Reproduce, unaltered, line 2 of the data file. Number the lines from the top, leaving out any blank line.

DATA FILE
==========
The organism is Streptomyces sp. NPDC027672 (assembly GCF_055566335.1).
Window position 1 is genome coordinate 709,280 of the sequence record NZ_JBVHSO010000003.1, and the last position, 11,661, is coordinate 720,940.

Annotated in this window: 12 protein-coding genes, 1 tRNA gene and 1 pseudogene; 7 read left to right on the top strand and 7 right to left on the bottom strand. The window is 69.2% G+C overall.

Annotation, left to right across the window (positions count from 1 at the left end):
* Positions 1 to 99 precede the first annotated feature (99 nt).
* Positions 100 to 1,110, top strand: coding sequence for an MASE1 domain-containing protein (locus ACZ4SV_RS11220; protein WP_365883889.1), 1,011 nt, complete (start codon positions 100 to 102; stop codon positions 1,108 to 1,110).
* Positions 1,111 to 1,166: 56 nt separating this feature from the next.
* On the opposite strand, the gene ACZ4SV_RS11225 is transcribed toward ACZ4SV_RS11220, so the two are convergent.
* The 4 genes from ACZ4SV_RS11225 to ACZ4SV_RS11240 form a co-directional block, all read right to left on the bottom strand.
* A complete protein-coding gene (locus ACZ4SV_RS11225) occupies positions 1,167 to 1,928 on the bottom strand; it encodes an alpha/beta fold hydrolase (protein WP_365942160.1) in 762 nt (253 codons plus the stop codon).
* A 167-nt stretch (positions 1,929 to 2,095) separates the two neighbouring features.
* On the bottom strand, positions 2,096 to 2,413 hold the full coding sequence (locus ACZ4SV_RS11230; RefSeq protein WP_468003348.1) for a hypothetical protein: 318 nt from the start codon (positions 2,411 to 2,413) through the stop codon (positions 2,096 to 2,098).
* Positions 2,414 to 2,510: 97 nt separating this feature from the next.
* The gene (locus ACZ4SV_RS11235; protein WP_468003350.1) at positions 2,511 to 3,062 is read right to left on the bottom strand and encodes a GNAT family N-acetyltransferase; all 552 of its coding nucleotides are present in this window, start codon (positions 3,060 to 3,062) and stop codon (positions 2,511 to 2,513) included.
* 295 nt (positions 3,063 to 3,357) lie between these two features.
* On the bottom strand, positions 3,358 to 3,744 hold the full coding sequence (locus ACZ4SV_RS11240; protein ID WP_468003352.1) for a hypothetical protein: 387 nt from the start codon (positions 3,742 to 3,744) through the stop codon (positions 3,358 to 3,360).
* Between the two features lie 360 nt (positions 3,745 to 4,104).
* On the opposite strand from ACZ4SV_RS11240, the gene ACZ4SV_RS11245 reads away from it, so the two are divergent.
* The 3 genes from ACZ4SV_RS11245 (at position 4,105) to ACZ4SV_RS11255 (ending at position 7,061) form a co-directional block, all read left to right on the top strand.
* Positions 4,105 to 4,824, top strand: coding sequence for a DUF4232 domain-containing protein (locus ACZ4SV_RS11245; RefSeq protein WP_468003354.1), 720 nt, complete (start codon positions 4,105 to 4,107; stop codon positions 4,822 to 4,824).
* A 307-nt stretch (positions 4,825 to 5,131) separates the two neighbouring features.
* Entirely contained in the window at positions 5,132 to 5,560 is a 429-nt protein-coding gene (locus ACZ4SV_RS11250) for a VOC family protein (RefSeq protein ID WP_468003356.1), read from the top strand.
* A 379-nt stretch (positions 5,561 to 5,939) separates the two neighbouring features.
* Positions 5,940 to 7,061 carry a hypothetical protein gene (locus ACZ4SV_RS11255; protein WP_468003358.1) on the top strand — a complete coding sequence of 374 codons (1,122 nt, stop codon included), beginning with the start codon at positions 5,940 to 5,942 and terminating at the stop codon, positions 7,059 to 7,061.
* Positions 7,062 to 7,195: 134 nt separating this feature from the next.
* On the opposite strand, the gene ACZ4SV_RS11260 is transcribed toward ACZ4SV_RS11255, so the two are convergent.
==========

Window position 1 is genome coordinate 709,280 of the sequence record NZ_JBVHSO010000003.1, and the last position, 11,661, is coordinate 720,940.